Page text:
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31 October 2023

Providing mental health support in peace efforts helps alleviate PTSD and depression

New study shows group counselling and one -on-one peacebuilding activities improve mental health in Nigeria

Children in Nigeria impacted by armed conflict

A study of conflict-affected northeastern Nigeria, has found integrating mental health support into peacebuilding initiatives helps alleviate symptoms of depression, anxiety and post-traumatic stress amongst the population.

Mental health support is widely recognised as important for conflict situations because of the short- and long-term effects of the exposure to war and traumatic events.

Nigeria’s Borno, and its neighbouring states, have been subject to insurgent violence and terrorism carried out by both Boko Haram and Islamic State since 2009.

The Boko Haram conflict has caused a humanitarian crisis and displacement in North-Eastern Nigeria over the past decade and has been classed as “one of the most pronounced, multifaceted and complex humanitarian crises known to the international community” by the UN.

This new research, jointly undertaken by practitioners and academics, of more than 1500 people shows that after undergoing group counselling and one -on-one peacebuilding activities, depression, stress, anxiety, and PTSD symptoms all decreased significantly.

This programme shows real promise as a model for integrating mental health support with community peacebuilding activities in this conflict-affected region of Africa

Corresponding author and researcher, Dr Natasha Chilambo

The interdisciplinary study looked at a programme called Counselling on Wheels, run by Neem Foundation, which provides mental health and psychosocial support through group counselling, alongside peacebuilding through leadership training, facilitated dialogues between parties, as well as providing information on issues such as gender-based violence.

Clinical outcomes on depression, anxiety and stress were measured with a questionnaire given to participants. Post-traumatic stress was measured by assessing symptoms such as intrusion, avoidance and hypervigilance.

The paper’s authors are drawn from King’s African Leadership Centre (ALC), King’s Institute of Psychology Psychiatry and Neuroscience, Department of War Studies, Department of Engineering, Centre for Conflict and Health Research, as well as King’s partner, Neem Foundation.

Director, of the ALC, and co-author, Dr Eka Ikpe said the research “offers an example from West Africa that can be used more widely and highlights how knowledge from this space can inform other contexts” engaged in peacebuilding.

This paper is the most recent output from a collaboration between ALC and the Neem Foundation. Previous outputs include papers on the interactions between poverty and vulnerability to violent extremism within women and youth groups in North Eastern Nigeria; decolonial understandings of intersections between psychiatric and psychological care, peace and security; and gendered logics of why women join Boko Haram in North Eastern Nigeria.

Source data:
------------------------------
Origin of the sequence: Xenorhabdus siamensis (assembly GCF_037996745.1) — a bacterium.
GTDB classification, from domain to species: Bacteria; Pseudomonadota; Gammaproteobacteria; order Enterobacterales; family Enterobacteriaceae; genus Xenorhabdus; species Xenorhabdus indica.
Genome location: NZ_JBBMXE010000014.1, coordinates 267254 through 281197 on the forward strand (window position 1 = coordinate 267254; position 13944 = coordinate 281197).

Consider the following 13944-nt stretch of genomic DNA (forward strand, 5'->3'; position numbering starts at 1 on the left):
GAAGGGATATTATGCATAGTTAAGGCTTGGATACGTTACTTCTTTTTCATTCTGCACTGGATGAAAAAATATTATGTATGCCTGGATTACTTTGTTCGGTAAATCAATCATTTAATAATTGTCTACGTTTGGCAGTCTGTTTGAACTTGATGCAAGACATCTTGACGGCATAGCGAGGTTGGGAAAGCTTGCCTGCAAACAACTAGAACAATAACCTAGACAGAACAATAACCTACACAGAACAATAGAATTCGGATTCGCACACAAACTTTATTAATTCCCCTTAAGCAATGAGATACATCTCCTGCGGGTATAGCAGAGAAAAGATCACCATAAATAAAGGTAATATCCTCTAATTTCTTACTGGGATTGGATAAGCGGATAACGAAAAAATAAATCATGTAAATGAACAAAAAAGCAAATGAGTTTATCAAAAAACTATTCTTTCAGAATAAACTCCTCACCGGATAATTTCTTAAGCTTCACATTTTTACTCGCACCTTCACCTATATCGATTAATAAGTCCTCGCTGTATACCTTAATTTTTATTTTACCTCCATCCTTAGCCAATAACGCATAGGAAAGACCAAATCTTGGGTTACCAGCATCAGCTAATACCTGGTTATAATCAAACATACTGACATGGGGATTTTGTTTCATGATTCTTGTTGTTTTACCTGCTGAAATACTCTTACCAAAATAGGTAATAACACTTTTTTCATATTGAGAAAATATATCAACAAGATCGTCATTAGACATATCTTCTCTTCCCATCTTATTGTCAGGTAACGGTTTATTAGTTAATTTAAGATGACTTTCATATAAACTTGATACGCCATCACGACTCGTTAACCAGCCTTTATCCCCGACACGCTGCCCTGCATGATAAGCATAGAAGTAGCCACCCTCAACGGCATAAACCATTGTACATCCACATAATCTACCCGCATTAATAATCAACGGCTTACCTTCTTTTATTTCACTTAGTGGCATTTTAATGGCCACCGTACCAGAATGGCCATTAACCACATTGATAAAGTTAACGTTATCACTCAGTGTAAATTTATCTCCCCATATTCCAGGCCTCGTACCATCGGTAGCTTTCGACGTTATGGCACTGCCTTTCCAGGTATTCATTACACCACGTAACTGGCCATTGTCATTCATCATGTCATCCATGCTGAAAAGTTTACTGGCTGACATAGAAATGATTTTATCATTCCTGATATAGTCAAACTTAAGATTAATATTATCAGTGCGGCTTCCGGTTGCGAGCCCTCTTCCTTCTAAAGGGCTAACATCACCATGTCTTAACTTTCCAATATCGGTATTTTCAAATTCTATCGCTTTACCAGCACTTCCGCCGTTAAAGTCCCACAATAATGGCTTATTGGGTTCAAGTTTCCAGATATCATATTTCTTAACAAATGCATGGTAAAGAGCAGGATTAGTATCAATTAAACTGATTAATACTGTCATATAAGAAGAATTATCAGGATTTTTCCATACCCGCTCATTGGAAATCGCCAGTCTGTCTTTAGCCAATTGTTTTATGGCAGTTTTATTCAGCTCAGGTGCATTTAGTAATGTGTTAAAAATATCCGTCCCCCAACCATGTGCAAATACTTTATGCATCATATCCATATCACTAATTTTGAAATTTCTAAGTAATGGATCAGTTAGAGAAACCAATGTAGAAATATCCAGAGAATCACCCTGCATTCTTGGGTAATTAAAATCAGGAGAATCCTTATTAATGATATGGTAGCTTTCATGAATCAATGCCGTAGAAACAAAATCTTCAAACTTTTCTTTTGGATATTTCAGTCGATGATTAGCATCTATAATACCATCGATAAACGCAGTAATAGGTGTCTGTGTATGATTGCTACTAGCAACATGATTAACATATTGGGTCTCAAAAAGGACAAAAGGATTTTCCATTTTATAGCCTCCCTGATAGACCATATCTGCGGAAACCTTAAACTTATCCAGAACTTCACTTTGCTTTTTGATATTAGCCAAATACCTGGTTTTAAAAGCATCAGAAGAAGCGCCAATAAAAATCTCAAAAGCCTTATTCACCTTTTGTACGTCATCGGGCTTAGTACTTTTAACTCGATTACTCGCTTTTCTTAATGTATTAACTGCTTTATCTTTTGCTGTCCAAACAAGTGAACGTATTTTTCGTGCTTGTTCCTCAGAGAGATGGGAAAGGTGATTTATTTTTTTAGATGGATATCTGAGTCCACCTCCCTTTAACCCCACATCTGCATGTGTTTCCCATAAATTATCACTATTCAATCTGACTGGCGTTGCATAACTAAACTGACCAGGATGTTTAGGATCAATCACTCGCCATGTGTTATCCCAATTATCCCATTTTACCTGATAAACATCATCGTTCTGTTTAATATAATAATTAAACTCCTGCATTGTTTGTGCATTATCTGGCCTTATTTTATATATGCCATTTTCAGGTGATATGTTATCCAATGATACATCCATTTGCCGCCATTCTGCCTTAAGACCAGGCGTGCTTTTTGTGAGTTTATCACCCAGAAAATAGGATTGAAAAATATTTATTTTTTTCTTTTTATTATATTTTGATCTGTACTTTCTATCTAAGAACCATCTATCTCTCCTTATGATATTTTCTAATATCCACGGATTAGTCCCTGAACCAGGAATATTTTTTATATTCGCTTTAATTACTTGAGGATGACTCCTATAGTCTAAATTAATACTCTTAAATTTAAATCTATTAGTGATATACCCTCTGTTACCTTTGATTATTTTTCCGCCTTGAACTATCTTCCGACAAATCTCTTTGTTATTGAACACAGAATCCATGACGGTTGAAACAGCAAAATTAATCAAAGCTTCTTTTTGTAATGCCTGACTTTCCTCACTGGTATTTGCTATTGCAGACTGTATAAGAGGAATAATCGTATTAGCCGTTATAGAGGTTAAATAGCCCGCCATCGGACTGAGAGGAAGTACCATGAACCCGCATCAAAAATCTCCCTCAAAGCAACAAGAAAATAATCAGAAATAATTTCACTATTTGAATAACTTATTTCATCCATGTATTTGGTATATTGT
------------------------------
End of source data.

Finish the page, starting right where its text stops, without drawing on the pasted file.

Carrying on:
Neem Nigeria Project2

The work of the Neem foundation exemplifies an African led innovation in psychological therapy, which responds to the contextual need. As such it is a rich example of decolonising global mental health. There are many lessons here for health services and for researchers. At KCL, we were fortunate to have this opportunity to partner with NEEM in this evaluation

Professor of Global Mental Health at the Institute of Psychiatry, Psychology and Neuroscience and co-author, Prof. Melanie Abas

Neem data on socio-economic and health factors relating to vulnerability to violent extremism have been important for these studies, some of which are available on the ALC Datalab.

The partnership has also led to research findings being shared with the Deputy Secretary General of the United Nations, Amina Mohammed, and her staff, at a UN Interagency meeting on Mental Health and Psychosocial support in 2021.

Additionally, a joint King’s and Neem Foundation event that showcased innovative peacebuilding and mental health through arts interventions including embroidery, theatre, dance and murals, as part of King’s Africa week in 2022.

The partnership has contributed to teaching and learning with Neem experts contributing to the ALC’s Leadership Exchange and Insights Seminar Series, which is part of the MSc Global Leadership and Peacebuilding. This has enabled two King’s ALC Fellows to undertake work placements at the Neem Foundation, Abuja, in 2021 and 2022.

This collaboration has received funding support from the King’s Together grant scheme and the Carnegie Corporation of New York.

Want to read more?

Paphitis, S., Akilu, F., Chilambo, N., Iruayenama, A., Samaroo, X., Mustapha, A., . . . Olonisakin, F. (2023). Toward an integrated approach for mental health and psychosocial support and peacebuilding in North-East Nigeria: Programme description and preliminary outcomes from ‘Counselling on Wheels’. BJPsych Open, 9(6), E190. doi:10.1192/bjo.2023.575

In this story

Dr Fatima Akilu

Visiting Senior Research Fellow

 Natasha Chilambo

Research Aide to Dr Fatima Akilu


Professor of Medical Statistics and Complex Intervention Methodology

Olawale Ismail

Senior Lecturer in Leadership, Peace & Development Education

Dr Petr Slovak

Senior Lecturer

Eka Ikpe profile photo 160 160

Director, African Leadership Centre

Reader in Clinical Psychology


Professor of Global Health and Conflict and Co-Director of the Centre for Conflict & Health Research


Director, Institute of Cancer Policy and Co-Director of the Centre for Conflict & Health Research


Professor of Global Mental Health

160 Funmi

Peace and security expert

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